The Auto-Pulse system maintains accuracy even on small quantities, according to the Dayton, Ohio, company.
Patt takes coating project step further
An internal project to harden the metal rotating disk in Patt Filtration's continuous screen changers has led the company to launch a new business for coating feed screws and other metal parts, Patt announced at Plastics Encounter Indianapolis.
Patt's parent company, PHM Filtration Inc., has restructured by creating two divisions, Patt Filtration and the new unit, Patt Ionics.
The key to Patt screen changers is a disk that holds a series of filtering screens and continuously rotates through the plastic melt. The disk must remain tightly sealed to the plastic extrusion. But after turning for months and years at a time, grooves would get worn into the disks, said Jack O'Connell, U.S. sales director for Patt Filtration.
Engineers at the company in St. Eustache, Quebec, hardened the screen by nitriding and coating parts with titanium nitride. The success of these efforts led PMH Filtration to research other heat treating processes.
They hit on a technology called Micropulse, a pulsed plasma-assisted surface treatment for metals. The process was on display in Indianapolis.
Here's how it works: The metal parts go into a chamber. Oxygen is eliminated. The nitrogen and other gases are introduced into the chamber. Using a high-speed pulse, nitrogen ions are accelerated into the metal part, so they embed in the surface of the metal and create an extremely hard surface.
The problem with the Patt filtering disks was solved. ``It worked so well that we started to solicit business,'' O'Connell said.
Patt sells Micropulse machinery systems to do the hardening.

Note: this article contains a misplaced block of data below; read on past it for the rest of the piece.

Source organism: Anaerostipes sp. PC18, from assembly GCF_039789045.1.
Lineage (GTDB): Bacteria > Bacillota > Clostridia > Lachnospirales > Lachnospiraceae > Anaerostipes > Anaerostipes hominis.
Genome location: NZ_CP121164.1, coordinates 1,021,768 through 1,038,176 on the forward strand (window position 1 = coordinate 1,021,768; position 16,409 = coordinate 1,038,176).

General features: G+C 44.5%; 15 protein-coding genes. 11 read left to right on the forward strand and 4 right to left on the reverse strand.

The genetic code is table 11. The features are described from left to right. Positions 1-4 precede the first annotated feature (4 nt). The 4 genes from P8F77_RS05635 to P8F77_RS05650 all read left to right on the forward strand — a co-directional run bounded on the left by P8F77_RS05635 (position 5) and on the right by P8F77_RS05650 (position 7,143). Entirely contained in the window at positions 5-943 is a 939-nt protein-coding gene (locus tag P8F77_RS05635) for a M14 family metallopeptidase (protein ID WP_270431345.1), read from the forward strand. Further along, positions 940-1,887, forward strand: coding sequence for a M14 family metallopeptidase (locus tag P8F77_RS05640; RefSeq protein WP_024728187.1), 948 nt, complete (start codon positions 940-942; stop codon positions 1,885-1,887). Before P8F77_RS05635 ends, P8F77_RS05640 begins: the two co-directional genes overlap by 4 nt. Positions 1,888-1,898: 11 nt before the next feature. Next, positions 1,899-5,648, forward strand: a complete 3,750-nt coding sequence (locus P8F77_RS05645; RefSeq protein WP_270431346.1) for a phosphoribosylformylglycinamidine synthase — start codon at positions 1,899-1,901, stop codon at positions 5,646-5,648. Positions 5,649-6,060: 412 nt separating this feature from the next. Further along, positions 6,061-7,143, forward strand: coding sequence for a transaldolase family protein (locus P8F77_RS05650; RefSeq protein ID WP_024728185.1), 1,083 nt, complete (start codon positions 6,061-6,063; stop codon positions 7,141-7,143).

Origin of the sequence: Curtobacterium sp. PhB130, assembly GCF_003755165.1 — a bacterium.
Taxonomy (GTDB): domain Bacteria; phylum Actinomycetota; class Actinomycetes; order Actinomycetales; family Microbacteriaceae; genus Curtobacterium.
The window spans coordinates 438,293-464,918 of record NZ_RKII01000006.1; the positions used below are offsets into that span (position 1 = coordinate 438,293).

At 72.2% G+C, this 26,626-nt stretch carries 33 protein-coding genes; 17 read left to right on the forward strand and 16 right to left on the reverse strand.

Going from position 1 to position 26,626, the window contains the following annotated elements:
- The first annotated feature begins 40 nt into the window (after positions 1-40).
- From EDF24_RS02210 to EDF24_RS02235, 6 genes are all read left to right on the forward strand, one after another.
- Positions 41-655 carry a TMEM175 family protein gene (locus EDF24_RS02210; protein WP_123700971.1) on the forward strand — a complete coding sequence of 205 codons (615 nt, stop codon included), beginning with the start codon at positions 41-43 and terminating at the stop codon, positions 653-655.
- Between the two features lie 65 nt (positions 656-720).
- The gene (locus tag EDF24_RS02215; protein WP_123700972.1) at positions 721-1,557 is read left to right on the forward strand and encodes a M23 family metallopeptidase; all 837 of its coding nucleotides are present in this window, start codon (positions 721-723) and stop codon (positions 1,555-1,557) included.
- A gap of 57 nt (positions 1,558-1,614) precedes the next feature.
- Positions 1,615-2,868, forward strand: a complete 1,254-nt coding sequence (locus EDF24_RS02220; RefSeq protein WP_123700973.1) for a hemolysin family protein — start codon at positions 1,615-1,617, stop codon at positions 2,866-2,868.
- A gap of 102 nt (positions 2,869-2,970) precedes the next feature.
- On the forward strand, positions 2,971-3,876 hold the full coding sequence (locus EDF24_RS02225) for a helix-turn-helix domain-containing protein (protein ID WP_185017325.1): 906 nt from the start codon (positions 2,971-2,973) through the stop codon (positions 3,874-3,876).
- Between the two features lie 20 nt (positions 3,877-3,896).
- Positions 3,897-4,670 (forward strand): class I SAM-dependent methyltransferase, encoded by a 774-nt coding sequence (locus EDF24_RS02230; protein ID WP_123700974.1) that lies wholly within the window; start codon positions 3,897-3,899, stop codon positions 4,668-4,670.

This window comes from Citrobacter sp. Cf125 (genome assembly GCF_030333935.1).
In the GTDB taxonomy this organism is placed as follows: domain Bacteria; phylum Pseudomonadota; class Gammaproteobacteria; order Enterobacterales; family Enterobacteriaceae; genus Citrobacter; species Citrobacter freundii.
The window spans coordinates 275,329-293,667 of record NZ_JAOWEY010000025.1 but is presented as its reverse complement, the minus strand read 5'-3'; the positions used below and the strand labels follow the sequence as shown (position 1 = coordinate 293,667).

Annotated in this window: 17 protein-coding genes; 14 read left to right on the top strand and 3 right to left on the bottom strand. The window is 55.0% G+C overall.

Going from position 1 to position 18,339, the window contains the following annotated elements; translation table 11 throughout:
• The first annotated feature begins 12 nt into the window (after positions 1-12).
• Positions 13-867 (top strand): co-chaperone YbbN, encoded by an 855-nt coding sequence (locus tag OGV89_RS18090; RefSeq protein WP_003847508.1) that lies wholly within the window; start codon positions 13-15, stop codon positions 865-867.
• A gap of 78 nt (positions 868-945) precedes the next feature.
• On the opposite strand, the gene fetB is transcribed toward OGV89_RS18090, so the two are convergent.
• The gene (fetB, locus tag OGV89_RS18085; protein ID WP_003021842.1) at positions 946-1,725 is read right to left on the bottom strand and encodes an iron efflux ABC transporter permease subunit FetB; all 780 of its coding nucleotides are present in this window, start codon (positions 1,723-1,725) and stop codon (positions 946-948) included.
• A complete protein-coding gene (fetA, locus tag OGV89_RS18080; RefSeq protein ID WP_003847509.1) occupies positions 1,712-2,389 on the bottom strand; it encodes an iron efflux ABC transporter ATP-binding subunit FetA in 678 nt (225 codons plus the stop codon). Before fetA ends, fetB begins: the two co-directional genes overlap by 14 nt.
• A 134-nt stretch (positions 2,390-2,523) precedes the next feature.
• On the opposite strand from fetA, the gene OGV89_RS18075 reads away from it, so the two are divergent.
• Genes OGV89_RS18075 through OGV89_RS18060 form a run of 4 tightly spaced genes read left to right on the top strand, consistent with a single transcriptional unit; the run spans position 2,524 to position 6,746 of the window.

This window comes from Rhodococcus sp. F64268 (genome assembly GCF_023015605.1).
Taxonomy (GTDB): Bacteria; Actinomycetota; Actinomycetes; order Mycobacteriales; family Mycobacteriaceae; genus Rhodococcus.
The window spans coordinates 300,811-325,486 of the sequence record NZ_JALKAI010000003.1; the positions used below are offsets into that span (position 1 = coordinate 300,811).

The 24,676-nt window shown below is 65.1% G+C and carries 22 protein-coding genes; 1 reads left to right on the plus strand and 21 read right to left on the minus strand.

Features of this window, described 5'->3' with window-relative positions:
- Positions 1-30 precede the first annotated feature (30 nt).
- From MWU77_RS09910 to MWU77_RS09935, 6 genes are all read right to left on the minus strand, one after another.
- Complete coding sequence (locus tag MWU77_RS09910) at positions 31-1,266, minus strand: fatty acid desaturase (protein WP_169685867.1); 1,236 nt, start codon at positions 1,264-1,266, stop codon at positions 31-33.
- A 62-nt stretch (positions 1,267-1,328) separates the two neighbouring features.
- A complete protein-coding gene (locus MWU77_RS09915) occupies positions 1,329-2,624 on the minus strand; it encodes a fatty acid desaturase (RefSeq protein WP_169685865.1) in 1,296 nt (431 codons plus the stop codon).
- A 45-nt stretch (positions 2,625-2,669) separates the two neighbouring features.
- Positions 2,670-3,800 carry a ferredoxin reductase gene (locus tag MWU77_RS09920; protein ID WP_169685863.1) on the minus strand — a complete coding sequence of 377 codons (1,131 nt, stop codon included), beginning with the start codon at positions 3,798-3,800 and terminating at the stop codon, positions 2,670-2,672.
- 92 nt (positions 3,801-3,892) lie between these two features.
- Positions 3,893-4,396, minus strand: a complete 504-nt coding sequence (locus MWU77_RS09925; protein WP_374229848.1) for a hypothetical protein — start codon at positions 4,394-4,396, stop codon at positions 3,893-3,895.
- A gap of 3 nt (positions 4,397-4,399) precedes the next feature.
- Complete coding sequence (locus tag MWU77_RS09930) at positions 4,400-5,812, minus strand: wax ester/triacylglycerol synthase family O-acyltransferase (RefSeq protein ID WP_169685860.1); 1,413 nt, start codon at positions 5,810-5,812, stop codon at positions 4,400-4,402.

Pelletron deduster gets better casting
Pelletron Corp. plans to begin using cast aluminum for the body of its deduster, a device that removes dust, fines and fluff from resin pellets.
The one-piece casting will replace the current fabricated body, said Brian Keck, product manager.
The casting will give the deduster a cleaner look and will reduce production costs, Keck said at Pelletron's booth during Plastics Encounter Indianapolis. He said the first dedusters with cast parts will be available in October.
The change marks an evolution for Pelletron, a company in Lancaster, Pa., that was founded in the early 1980s by Jerry Paulson, a mechanical engineer. He was working at a large company, developing patented processes for bulk material handling, but left to form Pelletron.
Pelletron officials initially targeted compounders and resin manufacturers. But they discovered that plastic processors also need the technology.
Today the company has sales of about $3 million and 10 employees. Pelletron subcontracts out fabrication of the dedusters.
Plastic pellets go through some abuse on their journey from rail car through resin conveying systems, to processing machines. They collide, and bump against the walls of the pipes at high speeds, creating tiny particles that cling to the pellets, held by static electricity. Those contaminants can cause burn marks or discolorations, air bubbles and other cosmetic problems.
The compact Pelletron dedusters work by breaking the electrostatic bond between the pellet and dust particles. First, the material flows down through a hopper and goes over a screen, called a wash deck. Air blows up through the deck, lifting out the fines, which are vacuumed away.